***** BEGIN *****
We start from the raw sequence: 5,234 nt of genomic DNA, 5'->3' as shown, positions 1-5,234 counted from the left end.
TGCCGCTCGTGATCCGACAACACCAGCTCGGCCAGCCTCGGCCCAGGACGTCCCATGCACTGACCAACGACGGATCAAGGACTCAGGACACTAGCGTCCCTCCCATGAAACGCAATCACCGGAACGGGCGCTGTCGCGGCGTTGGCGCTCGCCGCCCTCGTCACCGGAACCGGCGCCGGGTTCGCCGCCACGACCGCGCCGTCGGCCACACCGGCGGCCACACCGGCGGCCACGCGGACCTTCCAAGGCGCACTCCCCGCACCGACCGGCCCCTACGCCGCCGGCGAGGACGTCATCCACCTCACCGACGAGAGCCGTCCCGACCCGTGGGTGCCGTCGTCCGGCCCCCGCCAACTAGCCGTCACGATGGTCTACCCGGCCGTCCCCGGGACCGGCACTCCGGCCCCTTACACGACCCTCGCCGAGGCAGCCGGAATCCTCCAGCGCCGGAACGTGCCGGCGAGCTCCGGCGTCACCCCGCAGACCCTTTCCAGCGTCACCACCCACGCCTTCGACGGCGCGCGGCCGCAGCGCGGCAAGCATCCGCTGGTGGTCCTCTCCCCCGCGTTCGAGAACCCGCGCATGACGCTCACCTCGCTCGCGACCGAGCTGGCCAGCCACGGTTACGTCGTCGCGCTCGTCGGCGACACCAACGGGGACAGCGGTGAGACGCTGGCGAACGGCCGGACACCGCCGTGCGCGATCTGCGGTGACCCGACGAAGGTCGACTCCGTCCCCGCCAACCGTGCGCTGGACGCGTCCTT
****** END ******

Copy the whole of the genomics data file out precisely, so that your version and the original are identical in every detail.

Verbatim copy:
We start from the raw sequence: 5,234 nt of genomic DNA, 5'->3' as shown, positions 1-5,234 counted from the left end.
TGCCGCTCGTGATCCGACAACACCAGCTCGGCCAGCCTCGGCCCAGGACGTCCCATGCACTGACCAACGACGGATCAAGGACTCAGGACACTAGCGTCCCTCCCATGAAACGCAATCACCGGAACGGGCGCTGTCGCGGCGTTGGCGCTCGCCGCCCTCGTCACCGGAACCGGCGCCGGGTTCGCCGCCACGACCGCGCCGTCGGCCACACCGGCGGCCACACCGGCGGCCACGCGGACCTTCCAAGGCGCACTCCCCGCACCGACCGGCCCCTACGCCGCCGGCGAGGACGTCATCCACCTCACCGACGAGAGCCGTCCCGACCCGTGGGTGCCGTCGTCCGGCCCCCGCCAACTAGCCGTCACGATGGTCTACCCGGCCGTCCCCGGGACCGGCACTCCGGCCCCTTACACGACCCTCGCCGAGGCAGCCGGAATCCTCCAGCGCCGGAACGTGCCGGCGAGCTCCGGCGTCACCCCGCAGACCCTTTCCAGCGTCACCACCCACGCCTTCGACGGCGCGCGGCCGCAGCGCGGCAAGCATCCGCTGGTGGTCCTCTCCCCCGCGTTCGAGAACCCGCGCATGACGCTCACCTCGCTCGCGACCGAGCTGGCCAGCCACGGTTACGTCGTCGCGCTCGTCGGCGACACCAACGGGGACAGCGGTGAGACGCTGGCGAACGGCCGGACACCGCCGTGCGCGATCTGCGGTGACCCGACGAAGGTCGACTCCGTCCCCGCCAACCGTGCGCTGGACGCGTCCTT